Particle Accelerator Physics pp 253-302 | Cite as

# Longitudinal Beam Dynamics

## Abstract

In previous chapters we have concentrated the discussion on the interaction of transverse electrical and magnetic fields with charged particles and have derived appropriate formalisms to apply this interaction to the design of beam transport systems. The characteristics of these transverse fields is that they allow to guide charged particles along a prescribed path but do not contribute directly to the energy of the particles through acceleration. For particle acceleration we must generate fields with nonvanishing force components in the direction of the desired acceleration.

## Keywords

Storage Ring Phase Oscillation Dispersion Function Synchronicity Condition Beam EmittanceIn previous chapters we have concentrated the discussion on the interaction of transverse electrical and magnetic fields with charged particles and have derived appropriate formalisms to apply this interaction to the design of beam transport systems. The characteristics of these transverse fields is that they allow to guide charged particles along a prescribed path but do not contribute directly to the energy of the particles through acceleration. For particle acceleration we must generate fields with nonvanishing force components in the direction of the desired acceleration. Such fields are called longitudinal fields or accelerating fields. In a very general way we describe in this section the interaction of longitudinal electric fields with charged particles to derive the process of particle acceleration, its scaling laws, and its stability limits.

Electric breakdown phenomena, however, limit the maximum applicable voltage and thereby the maximum energy gain. Nonetheless, this method is intriguingly simple and efficient compared to other accelerating methods and therefore still plays a significant role among modern particle accelerators, for example, in particle sources. Electrostatic acceleration schemes are specifically useful for low energy particles for which other methods of acceleration would be inefficient. Higher voltages and particle energies can be reached if the electric fields are applied in the form of very short pulses. Application of electro-static high voltages to accelerate particles is limited to some 10 million volts due to high voltage breakdown.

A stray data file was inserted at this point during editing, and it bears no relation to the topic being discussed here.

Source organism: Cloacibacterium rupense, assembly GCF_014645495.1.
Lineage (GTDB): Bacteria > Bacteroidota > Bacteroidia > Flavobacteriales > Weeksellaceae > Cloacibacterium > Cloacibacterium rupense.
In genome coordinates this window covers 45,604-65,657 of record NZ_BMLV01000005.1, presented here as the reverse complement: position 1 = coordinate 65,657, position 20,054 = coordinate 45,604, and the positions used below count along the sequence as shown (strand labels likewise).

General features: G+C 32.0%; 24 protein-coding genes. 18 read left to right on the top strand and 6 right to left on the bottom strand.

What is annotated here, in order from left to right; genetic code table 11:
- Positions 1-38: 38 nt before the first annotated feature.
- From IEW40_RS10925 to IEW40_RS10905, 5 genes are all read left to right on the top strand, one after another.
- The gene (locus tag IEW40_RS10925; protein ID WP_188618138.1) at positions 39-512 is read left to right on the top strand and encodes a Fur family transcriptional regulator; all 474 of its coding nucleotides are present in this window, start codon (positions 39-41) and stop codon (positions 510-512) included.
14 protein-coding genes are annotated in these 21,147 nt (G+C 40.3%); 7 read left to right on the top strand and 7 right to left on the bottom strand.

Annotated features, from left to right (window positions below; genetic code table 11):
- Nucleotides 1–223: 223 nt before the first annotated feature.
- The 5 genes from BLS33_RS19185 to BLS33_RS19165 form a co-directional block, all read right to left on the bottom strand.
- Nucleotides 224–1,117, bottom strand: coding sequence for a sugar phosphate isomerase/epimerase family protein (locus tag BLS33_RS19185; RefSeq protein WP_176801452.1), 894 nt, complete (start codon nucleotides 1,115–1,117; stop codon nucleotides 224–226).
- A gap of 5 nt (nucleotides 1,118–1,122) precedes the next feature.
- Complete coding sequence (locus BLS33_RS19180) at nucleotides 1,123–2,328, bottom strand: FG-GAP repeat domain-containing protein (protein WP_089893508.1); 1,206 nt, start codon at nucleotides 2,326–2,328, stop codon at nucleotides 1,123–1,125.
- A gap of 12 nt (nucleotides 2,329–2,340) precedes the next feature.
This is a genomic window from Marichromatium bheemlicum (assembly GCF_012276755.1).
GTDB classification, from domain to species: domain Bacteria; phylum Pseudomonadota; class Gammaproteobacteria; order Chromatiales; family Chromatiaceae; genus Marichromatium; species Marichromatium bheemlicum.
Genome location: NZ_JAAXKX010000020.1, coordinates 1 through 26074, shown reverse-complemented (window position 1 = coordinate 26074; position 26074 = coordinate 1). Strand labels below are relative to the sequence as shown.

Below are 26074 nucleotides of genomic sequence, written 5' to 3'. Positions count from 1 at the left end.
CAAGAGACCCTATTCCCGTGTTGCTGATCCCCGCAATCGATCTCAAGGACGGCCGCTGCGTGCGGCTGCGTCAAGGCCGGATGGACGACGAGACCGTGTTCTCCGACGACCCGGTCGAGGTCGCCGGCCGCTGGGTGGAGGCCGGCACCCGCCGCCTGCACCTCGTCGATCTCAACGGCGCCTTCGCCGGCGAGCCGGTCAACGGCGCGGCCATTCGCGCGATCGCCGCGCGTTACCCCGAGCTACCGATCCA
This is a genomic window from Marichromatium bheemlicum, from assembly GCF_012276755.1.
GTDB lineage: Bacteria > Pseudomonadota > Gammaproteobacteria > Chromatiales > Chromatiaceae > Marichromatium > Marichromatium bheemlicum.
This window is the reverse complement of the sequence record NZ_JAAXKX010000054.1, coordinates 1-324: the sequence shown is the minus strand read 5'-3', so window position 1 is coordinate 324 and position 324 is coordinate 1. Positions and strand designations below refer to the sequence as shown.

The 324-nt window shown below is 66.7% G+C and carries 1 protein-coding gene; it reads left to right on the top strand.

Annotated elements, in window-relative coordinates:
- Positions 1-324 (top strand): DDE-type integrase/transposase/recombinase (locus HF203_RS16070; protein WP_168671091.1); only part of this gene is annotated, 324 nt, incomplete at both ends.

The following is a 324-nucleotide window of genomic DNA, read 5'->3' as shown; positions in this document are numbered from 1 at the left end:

For higher particle energies different acceleration methods must be used. The most common and efficient way to accelerate charged particles to high energies is to use high frequency electromagnetic fields in specially designed accelerating structures. Acceleration to high energies occurs while charged particles either pass once through many or many times through one or few accelerating structures each excited to electric field levels below the break down threshold. In this section, we concentrate the discussion on charged particle acceleration by electromagnetic radio frequency fields.

## 9.1 Longitudinal Particle Motion

Application of radio frequency in short rf-fields has become exceptionally effective for the acceleration of charged particles. Both, fields and particle motion can be synchronized in an effective way to allow the acceleration of charged particles in principle to arbitrary large energies were it not for other limitations.

The first idea and experiment for particle acceleration with radio frequency fields has been published by Ising [1] although he did not actually succeed to accelerate particles due to an inefficient approach to rf-technology. Later Wideroe [2] introduced the concept of generating the accelerating fields in resonating rf-cavities and was able to accelerate heavy ions. Original papers describing these and other early developments of particle acceleration by rf-fields are collected in a monogram edited by Livingston [3].

*ω*propagating in the